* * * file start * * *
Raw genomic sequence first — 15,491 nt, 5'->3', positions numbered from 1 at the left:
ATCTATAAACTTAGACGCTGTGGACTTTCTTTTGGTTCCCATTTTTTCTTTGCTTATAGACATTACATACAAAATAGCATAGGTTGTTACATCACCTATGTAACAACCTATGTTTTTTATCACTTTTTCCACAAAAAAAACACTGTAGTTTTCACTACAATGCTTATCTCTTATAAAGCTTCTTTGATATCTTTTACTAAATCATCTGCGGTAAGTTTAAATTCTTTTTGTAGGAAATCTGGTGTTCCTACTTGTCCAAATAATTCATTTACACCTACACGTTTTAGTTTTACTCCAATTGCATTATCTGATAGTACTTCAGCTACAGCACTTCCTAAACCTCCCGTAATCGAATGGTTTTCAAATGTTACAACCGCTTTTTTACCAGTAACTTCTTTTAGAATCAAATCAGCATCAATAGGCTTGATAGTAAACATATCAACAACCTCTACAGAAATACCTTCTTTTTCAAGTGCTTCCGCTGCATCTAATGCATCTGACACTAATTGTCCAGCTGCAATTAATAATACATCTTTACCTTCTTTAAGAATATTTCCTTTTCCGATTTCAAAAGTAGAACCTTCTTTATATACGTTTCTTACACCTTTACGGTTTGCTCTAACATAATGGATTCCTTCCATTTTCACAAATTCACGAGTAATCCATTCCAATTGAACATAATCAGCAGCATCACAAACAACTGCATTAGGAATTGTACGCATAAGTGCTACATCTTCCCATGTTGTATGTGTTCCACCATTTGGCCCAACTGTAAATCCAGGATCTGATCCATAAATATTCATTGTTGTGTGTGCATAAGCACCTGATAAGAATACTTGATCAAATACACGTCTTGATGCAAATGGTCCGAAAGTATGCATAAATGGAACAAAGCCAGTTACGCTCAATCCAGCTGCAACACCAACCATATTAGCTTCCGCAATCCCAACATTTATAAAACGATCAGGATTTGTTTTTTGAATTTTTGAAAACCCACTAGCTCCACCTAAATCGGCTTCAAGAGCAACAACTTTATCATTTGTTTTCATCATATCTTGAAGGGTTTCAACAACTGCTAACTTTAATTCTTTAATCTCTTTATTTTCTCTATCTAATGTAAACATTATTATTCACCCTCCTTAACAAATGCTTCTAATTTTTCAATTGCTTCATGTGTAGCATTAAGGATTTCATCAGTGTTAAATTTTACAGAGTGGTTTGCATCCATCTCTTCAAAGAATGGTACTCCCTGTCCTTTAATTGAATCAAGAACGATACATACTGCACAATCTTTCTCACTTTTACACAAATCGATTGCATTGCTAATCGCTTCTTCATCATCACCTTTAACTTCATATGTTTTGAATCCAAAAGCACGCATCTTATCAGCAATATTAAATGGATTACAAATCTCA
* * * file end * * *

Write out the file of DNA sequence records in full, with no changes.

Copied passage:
Raw genomic sequence first — 15,491 nt, 5'->3', positions numbered from 1 at the left:
ATCTATAAACTTAGACGCTGTGGACTTTCTTTTGGTTCCCATTTTTTCTTTGCTTATAGACATTACATACAAAATAGCATAGGTTGTTACATCACCTATGTAACAACCTATGTTTTTTATCACTTTTTCCACAAAAAAAACACTGTAGTTTTCACTACAATGCTTATCTCTTATAAAGCTTCTTTGATATCTTTTACTAAATCATCTGCGGTAAGTTTAAATTCTTTTTGTAGGAAATCTGGTGTTCCTACTTGTCCAAATAATTCATTTACACCTACACGTTTTAGTTTTACTCCAATTGCATTATCTGATAGTACTTCAGCTACAGCACTTCCTAAACCTCCCGTAATCGAATGGTTTTCAAATGTTACAACCGCTTTTTTACCAGTAACTTCTTTTAGAATCAAATCAGCATCAATAGGCTTGATAGTAAACATATCAACAACCTCTACAGAAATACCTTCTTTTTCAAGTGCTTCCGCTGCATCTAATGCATCTGACACTAATTGTCCAGCTGCAATTAATAATACATCTTTACCTTCTTTAAGAATATTTCCTTTTCCGATTTCAAAAGTAGAACCTTCTTTATATACGTTTCTTACACCTTTACGGTTTGCTCTAACATAATGGATTCCTTCCATTTTCACAAATTCACGAGTAATCCATTCCAATTGAACATAATCAGCAGCATCACAAACAACTGCATTAGGAATTGTACGCATAAGTGCTACATCTTCCCATGTTGTATGTGTTCCACCATTTGGCCCAACTGTAAATCCAGGATCTGATCCATAAATATTCATTGTTGTGTGTGCATAAGCACCTGATAAGAATACTTGATCAAATACACGTCTTGATGCAAATGGTCCGAAAGTATGCATAAATGGAACAAAGCCAGTTACGCTCAATCCAGCTGCAACACCAACCATATTAGCTTCCGCAATCCCAACATTTATAAAACGATCAGGATTTGTTTTTTGAATTTTTGAAAACCCACTAGCTCCACCTAAATCGGCTTCAAGAGCAACAACTTTATCATTTGTTTTCATCATATCTTGAAGGGTTTCAACAACTGCTAACTTTAATTCTTTAATCTCTTTATTTTCTCTATCTAATGTAAACATTATTATTCACCCTCCTTAACAAATGCTTCTAATTTTTCAATTGCTTCATGTGTAGCATTAAGGATTTCATCAGTGTTAAATTTTACAGAGTGGTTTGCATCCATCTCTTCAAAGAATGGTACTCCCTGTCCTTTAATTGAATCAAGAACGATACATACTGCACAATCTTTCTCACTTTTACACAAATCGATTGCATTGCTAATCGCTTCTTCATCATCACCTTTAACTTCATATGTTTTGAATCCAAAAGCACGCATCTTATCAGCAATATTAAATGGATTACAAATCTCA